Home » Blog » Online Books » Supressed Creativity
Linked to the ideas outlined in the DPP Fundamental Truth, it is our firm belief that a more widely available and less technically challenging method of publishing books, would unleash an artificially suppressed level of artistic expression.
An idea currently exists that a "legitimate" book is a physical, paper based, object. That a book is paper pages and ebooks are digital versions of the paper book. But paper books are really only around, in a viable sense, for roughly 600 years. Before that there were manuscripts and scrolls, the production and access of which were limited to certain segments of society.
What will we mean by the word "book" in another 200 years? Will it still be made from paper? Given the materials used in its production, should it be? What functionality will the books of the year 2,225 possess, and is any of that possible now? Many questions here, and plenty of room for debate.
What we can say, however, is that paper books viewed over a multi-millennia long timeline starting back when Socrates declared them immoral, are a transitory format. This is meant in the same way as fossil fuel powered cars will eventually be viewed in the timeline of transport. The perspective that books are and should remain paper based is therefore a limitation on what they could be, and what they could enable as a canvas for the artists that use them.
Whatever your perspective on what an idea is, be it magical or the result of a process, the reality is that a book is not the idea it contains, as much as a map is not the terrain it portrays. An idea exists independent of the format, and limiting what qualifies as a book to certain modes and formats, only limits the expression and dissemination of the ideas within.
One positive step taken to move away from the restriction of specific reading devices is through the medium of the internet, with websites a more than adequate location for books to take residence.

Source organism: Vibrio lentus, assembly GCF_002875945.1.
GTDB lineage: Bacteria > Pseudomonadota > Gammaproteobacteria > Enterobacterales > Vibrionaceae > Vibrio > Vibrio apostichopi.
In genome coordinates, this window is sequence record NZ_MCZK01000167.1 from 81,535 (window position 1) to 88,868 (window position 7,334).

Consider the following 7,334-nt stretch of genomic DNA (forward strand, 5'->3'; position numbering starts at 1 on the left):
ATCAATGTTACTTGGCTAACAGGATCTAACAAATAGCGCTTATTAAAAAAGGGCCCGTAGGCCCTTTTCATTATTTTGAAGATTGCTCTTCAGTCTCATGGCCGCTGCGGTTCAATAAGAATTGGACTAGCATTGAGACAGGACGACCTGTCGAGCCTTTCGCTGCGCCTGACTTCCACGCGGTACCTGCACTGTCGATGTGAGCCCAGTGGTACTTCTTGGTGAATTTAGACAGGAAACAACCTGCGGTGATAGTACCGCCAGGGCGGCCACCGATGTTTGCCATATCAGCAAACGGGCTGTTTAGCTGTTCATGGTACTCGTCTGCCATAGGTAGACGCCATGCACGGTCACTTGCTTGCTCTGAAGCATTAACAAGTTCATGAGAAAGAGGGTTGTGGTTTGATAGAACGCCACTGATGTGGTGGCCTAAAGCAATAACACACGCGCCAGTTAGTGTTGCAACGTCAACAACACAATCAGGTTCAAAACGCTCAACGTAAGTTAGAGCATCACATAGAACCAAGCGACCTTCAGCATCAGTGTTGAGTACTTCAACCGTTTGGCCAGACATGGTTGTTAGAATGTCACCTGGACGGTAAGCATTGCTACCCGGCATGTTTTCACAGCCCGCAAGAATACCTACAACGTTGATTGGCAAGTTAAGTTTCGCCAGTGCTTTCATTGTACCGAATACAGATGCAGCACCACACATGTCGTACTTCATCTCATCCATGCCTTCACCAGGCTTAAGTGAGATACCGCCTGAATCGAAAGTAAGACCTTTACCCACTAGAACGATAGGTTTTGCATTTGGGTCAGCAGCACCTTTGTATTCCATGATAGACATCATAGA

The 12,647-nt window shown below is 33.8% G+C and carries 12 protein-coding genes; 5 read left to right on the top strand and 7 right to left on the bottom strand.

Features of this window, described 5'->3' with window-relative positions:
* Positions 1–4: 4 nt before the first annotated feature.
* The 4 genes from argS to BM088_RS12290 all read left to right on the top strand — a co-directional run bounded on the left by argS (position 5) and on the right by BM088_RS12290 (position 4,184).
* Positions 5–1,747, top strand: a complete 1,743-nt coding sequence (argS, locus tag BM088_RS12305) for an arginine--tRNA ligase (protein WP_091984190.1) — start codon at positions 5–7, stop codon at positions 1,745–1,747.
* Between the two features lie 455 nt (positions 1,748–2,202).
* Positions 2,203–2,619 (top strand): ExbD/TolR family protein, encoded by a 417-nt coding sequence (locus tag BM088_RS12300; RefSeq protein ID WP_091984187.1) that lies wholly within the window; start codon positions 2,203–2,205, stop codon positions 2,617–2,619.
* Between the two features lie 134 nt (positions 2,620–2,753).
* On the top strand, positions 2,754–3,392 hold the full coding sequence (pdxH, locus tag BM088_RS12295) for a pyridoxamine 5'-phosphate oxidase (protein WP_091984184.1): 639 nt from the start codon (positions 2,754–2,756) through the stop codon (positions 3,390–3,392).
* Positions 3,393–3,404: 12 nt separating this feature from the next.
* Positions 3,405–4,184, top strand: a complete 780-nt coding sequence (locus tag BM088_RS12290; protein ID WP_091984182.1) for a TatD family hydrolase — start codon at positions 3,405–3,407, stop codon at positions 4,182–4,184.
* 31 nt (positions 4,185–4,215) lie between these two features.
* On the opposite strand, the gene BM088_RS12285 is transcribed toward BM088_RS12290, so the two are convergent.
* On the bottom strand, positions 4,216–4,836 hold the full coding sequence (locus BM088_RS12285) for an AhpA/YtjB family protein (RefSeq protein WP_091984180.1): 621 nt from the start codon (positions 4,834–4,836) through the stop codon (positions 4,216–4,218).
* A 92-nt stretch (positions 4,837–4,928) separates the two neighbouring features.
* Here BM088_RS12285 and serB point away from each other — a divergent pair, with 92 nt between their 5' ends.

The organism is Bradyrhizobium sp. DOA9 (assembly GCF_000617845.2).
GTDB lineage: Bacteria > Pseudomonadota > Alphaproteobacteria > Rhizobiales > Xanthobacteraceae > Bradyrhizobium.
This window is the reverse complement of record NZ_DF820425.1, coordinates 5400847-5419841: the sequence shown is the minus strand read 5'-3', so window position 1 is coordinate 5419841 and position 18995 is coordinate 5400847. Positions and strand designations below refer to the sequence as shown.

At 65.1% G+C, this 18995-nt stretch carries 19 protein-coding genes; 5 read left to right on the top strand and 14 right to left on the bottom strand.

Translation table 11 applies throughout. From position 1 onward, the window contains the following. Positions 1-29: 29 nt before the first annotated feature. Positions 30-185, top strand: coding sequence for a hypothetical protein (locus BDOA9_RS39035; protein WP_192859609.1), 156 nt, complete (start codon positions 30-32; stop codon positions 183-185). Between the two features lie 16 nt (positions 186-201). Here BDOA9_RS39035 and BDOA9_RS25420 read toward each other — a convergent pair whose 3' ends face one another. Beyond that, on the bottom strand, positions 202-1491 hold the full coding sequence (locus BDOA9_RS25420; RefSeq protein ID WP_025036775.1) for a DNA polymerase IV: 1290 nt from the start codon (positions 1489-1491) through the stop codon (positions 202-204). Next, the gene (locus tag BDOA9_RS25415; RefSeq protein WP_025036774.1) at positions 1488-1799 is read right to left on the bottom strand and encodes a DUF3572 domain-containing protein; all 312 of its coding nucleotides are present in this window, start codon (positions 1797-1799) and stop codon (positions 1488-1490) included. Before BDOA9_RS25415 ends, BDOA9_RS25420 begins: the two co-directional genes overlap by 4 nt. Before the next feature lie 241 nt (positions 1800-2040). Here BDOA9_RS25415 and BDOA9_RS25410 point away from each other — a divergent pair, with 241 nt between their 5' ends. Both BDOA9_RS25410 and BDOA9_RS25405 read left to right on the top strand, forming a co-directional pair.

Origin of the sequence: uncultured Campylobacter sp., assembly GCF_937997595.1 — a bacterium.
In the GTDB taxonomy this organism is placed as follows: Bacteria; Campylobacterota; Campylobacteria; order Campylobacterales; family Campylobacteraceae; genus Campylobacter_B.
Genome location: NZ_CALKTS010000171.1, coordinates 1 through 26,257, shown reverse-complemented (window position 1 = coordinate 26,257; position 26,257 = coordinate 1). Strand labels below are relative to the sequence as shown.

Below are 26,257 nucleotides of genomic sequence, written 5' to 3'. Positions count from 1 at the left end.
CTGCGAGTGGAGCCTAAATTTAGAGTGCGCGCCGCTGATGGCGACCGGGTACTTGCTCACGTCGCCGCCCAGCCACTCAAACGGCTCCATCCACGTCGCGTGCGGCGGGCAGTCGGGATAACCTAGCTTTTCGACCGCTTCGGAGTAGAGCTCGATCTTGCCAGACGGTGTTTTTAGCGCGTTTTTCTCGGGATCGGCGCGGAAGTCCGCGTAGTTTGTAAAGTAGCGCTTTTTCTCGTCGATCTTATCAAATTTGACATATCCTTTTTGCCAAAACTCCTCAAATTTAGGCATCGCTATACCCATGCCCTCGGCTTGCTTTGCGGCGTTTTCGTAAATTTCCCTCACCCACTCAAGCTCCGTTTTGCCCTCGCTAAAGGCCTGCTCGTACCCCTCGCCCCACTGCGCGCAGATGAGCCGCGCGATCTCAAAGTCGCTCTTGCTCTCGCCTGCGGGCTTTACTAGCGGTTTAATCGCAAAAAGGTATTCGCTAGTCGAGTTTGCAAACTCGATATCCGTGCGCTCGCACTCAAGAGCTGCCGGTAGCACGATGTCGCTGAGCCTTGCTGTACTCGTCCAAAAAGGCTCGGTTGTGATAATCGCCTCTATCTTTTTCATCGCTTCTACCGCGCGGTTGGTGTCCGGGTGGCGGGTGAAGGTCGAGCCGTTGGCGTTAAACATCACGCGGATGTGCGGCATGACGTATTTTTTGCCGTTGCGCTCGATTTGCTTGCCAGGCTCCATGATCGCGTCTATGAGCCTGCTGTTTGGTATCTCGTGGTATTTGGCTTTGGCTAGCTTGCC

But as outlined in the DPP Fundamental Truth, format and structure matter.
Online also offers the possibility to create without material limitations, and this can flow through to a reduction in production costs, sale price, and distribution.
The question is therefore "what prevents the web from taking its rightful and logical place as the domain of reading and books?". The internet is over a quarter of a century old after all, and we have clearly stagnated in the development towards the ideal solution.
Well, there are a few reasons for this, which we will now outline.
Did you ever wonder why there aren't book or author specific website URL extensions? A ".book" or ".author" type ending that would append a website address in the same way a .com or .org would. We have ".wedding", ".fishing" and even ".pizza" if you need it, but nothing for the multi-billion $US global market of authors? If you can imagine such things existing it would immediately enable web destinations like "prideandprejudice.book", or even "janeausten.author".
It is easy from there to imagine improvements in both marketing fluency and the decentralisation of control over book distribution. What exactly could be at "janeausten.author" except a site about an author of books? "janeausten.com" on the other hand could be a business consultant, or discussion forum, or even an alternative to a LinkedIn page. But a site ending in .author is pretty definitive, as is .book.
The answer is that in 2014, Amazon purchased the .book, .author, and .read domain extensions from ICANN, and effectively warehoused them.